When I went to the emergency room with chest pain in 2001, the ER nurse was the wife of one of my fellow police officers. While I was happy to see a friendly face, she stuck me three times before she got a vein in my hand. I tried to be tough about it, but I ended up crying, probably a lot of the emotion was stress, but all the same, the woman felt really bad about it. Although I have been "stuck" many, many times - it still makes my hands sweat. This is why many people do not give blood. I am sure your patients are glad that you are home.

Mimi said...
This comment has been removed by a blog administrator.
Mimi said...

You have one tough job. It's hard enough for me just to make decisions on the care of the six of us at home, nevermind caring for the world. Thank God for the good docs like you. Do not underestimate the small stuff either, it all adds up to the big stuff.

Mimi

Franny said...

Wow, talk about getting chucked 'in medias res'! Good for you getting that IV in. I wish I had you around when I had to get an IV for my twins birth. They stabbed me and poked me and even hit the bone a few times. OMG, I still feel the pain!

Motherkitty said...
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Motherkitty said...

Wonderful for the patient that she had such good, competent care. I hope everything turned out okay for "Jenny."

It was fate that you returned from vacation in time to treat this patient appropriately. Pat yourself on the back for a job well done. I echo John Cowart's sentiments

Alice said...

I'm sure a certain percentage of the Brisbane community feels so much safer now that you have returned.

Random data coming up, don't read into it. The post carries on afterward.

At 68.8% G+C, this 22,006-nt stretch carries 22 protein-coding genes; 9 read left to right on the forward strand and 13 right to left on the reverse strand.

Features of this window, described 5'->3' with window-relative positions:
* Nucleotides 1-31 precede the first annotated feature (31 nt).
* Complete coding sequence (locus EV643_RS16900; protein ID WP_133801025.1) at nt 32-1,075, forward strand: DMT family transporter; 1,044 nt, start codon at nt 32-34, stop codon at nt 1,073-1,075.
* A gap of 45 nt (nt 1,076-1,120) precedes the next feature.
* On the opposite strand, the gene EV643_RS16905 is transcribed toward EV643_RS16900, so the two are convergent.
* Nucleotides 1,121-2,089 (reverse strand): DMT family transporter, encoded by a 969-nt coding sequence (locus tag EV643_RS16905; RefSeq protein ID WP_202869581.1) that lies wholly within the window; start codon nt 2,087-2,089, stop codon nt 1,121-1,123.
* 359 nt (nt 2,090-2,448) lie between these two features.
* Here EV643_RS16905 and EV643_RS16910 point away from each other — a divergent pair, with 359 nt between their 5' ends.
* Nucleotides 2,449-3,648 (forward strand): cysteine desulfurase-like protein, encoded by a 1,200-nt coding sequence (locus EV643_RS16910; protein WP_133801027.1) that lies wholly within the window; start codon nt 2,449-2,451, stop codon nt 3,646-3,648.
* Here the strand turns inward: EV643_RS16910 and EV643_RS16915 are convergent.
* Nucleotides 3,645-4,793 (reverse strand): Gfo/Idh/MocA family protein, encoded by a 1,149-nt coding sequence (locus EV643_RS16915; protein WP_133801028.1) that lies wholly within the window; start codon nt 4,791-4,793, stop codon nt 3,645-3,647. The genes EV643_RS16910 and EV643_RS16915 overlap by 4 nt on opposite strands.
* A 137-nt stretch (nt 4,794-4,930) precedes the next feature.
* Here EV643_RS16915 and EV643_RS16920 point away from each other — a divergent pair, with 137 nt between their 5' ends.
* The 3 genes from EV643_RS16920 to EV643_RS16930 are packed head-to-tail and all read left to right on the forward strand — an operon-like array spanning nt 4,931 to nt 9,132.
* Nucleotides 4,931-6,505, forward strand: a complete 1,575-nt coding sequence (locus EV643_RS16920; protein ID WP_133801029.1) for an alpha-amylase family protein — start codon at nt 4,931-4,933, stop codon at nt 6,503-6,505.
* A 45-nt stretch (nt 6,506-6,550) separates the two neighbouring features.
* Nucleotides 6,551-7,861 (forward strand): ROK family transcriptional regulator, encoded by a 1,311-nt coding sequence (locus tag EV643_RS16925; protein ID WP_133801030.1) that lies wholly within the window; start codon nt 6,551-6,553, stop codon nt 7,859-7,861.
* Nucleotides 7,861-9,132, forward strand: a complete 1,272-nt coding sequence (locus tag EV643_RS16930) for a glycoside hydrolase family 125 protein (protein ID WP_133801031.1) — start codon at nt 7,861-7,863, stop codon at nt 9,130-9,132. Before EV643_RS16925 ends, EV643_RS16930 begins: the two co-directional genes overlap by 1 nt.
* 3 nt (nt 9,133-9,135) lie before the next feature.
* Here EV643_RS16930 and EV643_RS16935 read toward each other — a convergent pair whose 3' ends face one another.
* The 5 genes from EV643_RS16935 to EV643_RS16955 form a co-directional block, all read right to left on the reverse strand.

I'm glad you had such a good holiday, but I'm glad you're back. I've missed your wonderfully amusing posts.

The Four Bears in the Woods said...

Boy what I wouldn't give to have you here to do my IV's when I need them! I always cringe when I have to get an IV because half, or probably more than half the time they have trouble! I always am releived when someone comes in who can get it. It is very painful to be stuck so many times... so people like me appreciate people like you who can get an IV in with ease. I am sure the poor girl appreciated it to!

Glad you had a good holiday and glad to have you back. Loved the pictures.

Loved your post.

Mama Bear

Abandoned in Pasadena said...

It didn't take long for you to get thrust right back into work. Treating a patient with chest pain, inserting an IV line...it probably doesn't feel like you were ever gone now.

I think finding a vein and not blowing it out takes a special talent...not everyone can do it right on the first try. It is so painful for the patient when it takes several attempts. I'm sure Jenny was glad that you were able to find the vein. I know I would have been.

Kerri said...

Oh yeah, getting stuck with a needle is NOT my idea of fun, and when you find someone who can get it right the first time, oh what a relief it is! Good for you and lucky for Jenny! I hope she'll be OK.
So glad you're back and I'm very glad you enjoyed your nice long vacation. Getting back into the swing of things isn't always easy! Welome home Jelly! You were missed!!!

manababies said...

I've only had to have an IV 3 times so far in my life and that was for each of my c-sections. I'm not exaggerating when I say that part was the most uncomfortable each time. The stab and then the ongoing discomfort was rather unpleasant, especially the third time around. Bleh. How nice it would have been to have you there to do my IV. :) Not to mention, talk about great company too!

susan said...

Jelly, your comment on my post was ROFL! 'strangled choking noises by my side' - I am afraid to ask who is sleeping by your side - is it Fatty, or perhaps a pet?

Heather said...

I am always thrilled when I get to utilize my skills, too. Sitting behind a desk is a lot more boring than bedside care. :-)

doubleknot said...

Like riding a bike - you are back in the saddle again.
My room mate's daughter is so delicate that the doctors have to use a child's IV on her - she has learned to tell them straight out that the big needles won't work on her.